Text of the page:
Fairfield shares RAGBRAI notes with other towns
Fairfield Executive RAGBRAI Committee’s six co-chairs attended a conference in Des Moines last week to network and discuss strategy with the seven other host communities’ representatives and RAGBRAI staff.
“All eight overnight communities were represented plus RAGBRAI staff,” said Dennis Lopp, one of Fairfield’s co-chairs. “Each community had a chance to tell about their events and share information.”
People asked questions, shared ideas and learned how other communities solved issues, said Lopp.
“Our Fairfield group is ahead of the curve or on par with the other communities,” said Michael Halley. “We’re not behind anyone in planning and being ready for RAGBRAI.”
Each community shares similar challenges to provide camping and housing, food and entertainment to riders and support teams, as well as raising the necessary funds to host an event of this magnitude, said Lopp.
“We compared notes with other host communities and got advice from experienced organizers,” he said. “It was helpful to see, for example, that our vendor fees are right in line with — and in some cases — lower than other communities.”
Halley said other people at the conference were interested in what the co-chairs from Fairfield had to say.
Fairfield’s idea to sell T-shirts now and use them as a type of walking coupon for local discounts was a big hit and other communities vowed to try it, he said.
Many towns organize the event through their local chamber of commerce, which Fairfield did in the past.
“This year Fairfield RAGBRAI organized as a nonprofit corporation to better manage the insurance and other contracts needed for this event,” said Halley. “Other communities were interested to hear about that aspect of our handling contracts and insurance.
“People really wanted to hear when one of us spoke because of our levels of professionalism and creativity,” he said.
Both the city of Fairfield and Jefferson County contributed donations as a portion of the budget for Fairfield RAGBRAI.
“Expenses for additional security, shuttles, portable toilets, maps, signs and entertainment will total much more,” Halley said. “These expenses are covered by T-shirt sales, vendor fees and beverage garden sales as well as sponsorships from local businesses.”
Lopp said a challenge for all the host communities is housing.
“I know it will come,” he said. “We’ll just keep asking and people will volunteer.”
Lopp said several local vendors have signed up for Fairfield RAGBRAI, and a few nonlocal vendors as well.
“We encourage local vendors to still sign-up,” said Lopp.
Halley said Fairfield has the longest gap for hosting overnight riders among the eight communities this year.
“This is a chance to clear up some misconceptions,” he said. “The last time Fairfield hosted, 16 years ago in 1997, the route didn’t come directly through town. It was a blistering hot day and many riders opted to stay south of town and not double-back into town. Some of our vendors had food left.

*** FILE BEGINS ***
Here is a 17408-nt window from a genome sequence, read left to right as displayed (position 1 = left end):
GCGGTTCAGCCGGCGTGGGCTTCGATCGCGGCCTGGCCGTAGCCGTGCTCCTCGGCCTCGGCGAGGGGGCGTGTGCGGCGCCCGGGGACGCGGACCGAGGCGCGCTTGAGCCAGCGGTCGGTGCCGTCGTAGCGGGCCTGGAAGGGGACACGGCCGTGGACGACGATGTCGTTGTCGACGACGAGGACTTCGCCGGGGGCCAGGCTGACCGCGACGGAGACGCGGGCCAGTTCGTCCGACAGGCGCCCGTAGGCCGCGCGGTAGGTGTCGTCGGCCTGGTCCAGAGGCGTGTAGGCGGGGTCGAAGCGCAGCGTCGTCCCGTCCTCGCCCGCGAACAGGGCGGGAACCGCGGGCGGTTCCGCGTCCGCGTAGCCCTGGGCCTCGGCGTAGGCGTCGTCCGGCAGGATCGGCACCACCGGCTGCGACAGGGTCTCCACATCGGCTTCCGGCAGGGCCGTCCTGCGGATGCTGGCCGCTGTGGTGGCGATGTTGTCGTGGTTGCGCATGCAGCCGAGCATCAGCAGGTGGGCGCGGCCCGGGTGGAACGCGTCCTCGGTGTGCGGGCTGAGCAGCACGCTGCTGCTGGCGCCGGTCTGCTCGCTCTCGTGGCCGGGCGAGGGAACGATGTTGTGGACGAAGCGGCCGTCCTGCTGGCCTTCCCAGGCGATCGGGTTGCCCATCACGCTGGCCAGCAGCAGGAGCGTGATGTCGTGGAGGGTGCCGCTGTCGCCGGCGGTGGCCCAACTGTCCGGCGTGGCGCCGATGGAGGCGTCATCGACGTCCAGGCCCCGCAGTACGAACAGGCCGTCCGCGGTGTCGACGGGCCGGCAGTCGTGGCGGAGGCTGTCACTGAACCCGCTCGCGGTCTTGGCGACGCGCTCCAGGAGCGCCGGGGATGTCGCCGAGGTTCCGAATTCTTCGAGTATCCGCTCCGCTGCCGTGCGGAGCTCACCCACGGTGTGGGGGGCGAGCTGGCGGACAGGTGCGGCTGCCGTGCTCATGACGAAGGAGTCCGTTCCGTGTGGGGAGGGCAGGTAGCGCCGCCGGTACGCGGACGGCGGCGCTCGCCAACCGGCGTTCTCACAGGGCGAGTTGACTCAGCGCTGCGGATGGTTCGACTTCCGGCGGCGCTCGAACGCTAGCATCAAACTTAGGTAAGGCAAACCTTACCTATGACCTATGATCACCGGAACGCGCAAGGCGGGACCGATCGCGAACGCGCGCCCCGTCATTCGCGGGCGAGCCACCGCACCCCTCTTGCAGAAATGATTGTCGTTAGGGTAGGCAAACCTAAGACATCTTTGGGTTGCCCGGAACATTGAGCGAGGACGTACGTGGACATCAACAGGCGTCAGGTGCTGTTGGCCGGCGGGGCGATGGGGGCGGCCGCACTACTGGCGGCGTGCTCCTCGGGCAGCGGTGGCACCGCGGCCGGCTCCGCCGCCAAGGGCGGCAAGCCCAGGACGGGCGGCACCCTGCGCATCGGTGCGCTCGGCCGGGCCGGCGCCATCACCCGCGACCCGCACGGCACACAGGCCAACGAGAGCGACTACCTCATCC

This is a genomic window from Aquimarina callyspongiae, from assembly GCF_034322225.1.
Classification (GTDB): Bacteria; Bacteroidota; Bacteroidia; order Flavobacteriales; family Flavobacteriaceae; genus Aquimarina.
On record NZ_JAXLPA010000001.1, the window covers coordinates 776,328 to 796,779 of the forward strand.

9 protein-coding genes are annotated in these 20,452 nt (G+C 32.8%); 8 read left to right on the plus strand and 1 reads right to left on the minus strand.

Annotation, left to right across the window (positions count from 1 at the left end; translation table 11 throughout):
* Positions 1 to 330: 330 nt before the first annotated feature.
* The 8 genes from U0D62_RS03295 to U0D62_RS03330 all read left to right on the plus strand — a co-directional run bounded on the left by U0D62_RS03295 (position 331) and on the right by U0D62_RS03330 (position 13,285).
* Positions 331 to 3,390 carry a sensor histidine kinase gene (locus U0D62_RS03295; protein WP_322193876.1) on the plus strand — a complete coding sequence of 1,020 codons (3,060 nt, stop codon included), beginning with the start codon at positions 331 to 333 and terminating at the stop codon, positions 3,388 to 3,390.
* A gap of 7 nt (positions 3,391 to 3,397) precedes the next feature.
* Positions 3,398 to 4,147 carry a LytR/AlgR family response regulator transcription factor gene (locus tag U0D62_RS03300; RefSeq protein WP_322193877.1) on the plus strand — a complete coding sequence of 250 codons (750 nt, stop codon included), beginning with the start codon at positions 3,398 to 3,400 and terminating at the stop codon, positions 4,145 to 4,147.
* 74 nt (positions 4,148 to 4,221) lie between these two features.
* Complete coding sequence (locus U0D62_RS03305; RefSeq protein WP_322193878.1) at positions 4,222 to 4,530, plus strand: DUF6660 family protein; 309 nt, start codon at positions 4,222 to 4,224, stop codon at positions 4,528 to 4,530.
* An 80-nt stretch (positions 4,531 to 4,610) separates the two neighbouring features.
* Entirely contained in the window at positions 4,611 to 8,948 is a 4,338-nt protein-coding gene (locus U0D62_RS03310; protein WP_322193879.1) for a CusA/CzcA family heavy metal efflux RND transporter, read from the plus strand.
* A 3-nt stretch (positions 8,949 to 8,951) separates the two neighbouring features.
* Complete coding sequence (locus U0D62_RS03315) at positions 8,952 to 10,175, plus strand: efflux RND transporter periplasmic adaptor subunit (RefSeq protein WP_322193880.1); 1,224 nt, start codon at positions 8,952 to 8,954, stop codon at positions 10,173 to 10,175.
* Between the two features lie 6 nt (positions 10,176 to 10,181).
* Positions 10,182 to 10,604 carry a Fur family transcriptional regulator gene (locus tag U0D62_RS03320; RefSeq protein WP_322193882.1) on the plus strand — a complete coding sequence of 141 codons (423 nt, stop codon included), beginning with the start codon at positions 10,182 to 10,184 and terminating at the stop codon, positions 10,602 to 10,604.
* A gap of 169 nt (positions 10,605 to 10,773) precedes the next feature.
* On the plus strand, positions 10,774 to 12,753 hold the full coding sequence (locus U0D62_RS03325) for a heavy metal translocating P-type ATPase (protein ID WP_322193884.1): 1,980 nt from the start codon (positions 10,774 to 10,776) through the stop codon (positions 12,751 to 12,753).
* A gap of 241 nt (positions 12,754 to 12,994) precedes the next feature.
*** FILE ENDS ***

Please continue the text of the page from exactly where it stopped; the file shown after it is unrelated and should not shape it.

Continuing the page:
“A lot has changed in 16 years,” said Halley. “There are more people riding in RAGBRAI, the route comes directly through Fairfield and there are no alternative routes.
“We want to ensure our event is profitable and doesn’t lose money, because we’d like to be able to do this again. The economic impact for our community is so good,” said Halley. “We want Fairfield RAGBRAI to be a big success so we can continue to host RAGBRAI every opportunity we get. The communities hosting every five years or so enjoy a welcome economic bump and find it easier each time.”
Lopp said he was interested to learn of the different challenges a host community faces depending on the day of the week it hosts.
“Riders will be leaving Council Bluffs on a Sunday morning,” he said. “The route passes about 17 churches. So a logistics challenge for them is getting bicyclists on their way and allowing locals to get to church.”
Fairfield is the final overnight stop on RAGBRAI 2013, a Friday night, July 26, with riders leaving town Saturday morning.
“A lot of riders will finish in Fairfield,” said Lopp. “They won’t continue on Saturday to Fort Madison, so there will be extra people coming in to pick up riders.”
Halley said he learned about “Code Red” from another community and wants to look into using it.
“It’s an app used by governmental agencies that pushes out messages about road closures, weather conditions and other information,” he said.
Fairfield RAGBRAI needs more volunteers, more funding and more housing, said Lopp.
“I encourage everyone to buy a T-shirt,” Lopp said. “Local stores and merchants will have discounts and specials on the five Fridays beginning June 28 to anyone wearing a Fairfield RAGBRAI T-shirt.”
T-shirts are available in two colors and many sizes at Fairfield Hy-Vee Food and Drug Store at the customer service counter and at Fairfield Area Chamber of Commerce office. The T-shirts feature the Josie Hannes-designed logo “Cirque de Fairfield — Hold on to Your Handle Bars.”
“All of our challenges — housing, volunteers, funding — are getting resolved,” said Halley.
“If all goes well and Fairfield RAGBRAI brings in more revenue than expenses, profits will be donated to local nonprofits who participated in the event,” said Halley. “Funds will be administered through a grant process following the event.
“We’re hoping to be able to give back to area nonprofit organizations who help make this event a success by providing volunteers, participating as vendors and/or being sponsors,” said Halley.
For all things Fairfield RAGBRAI go online to www.fairfieldragbrai.com.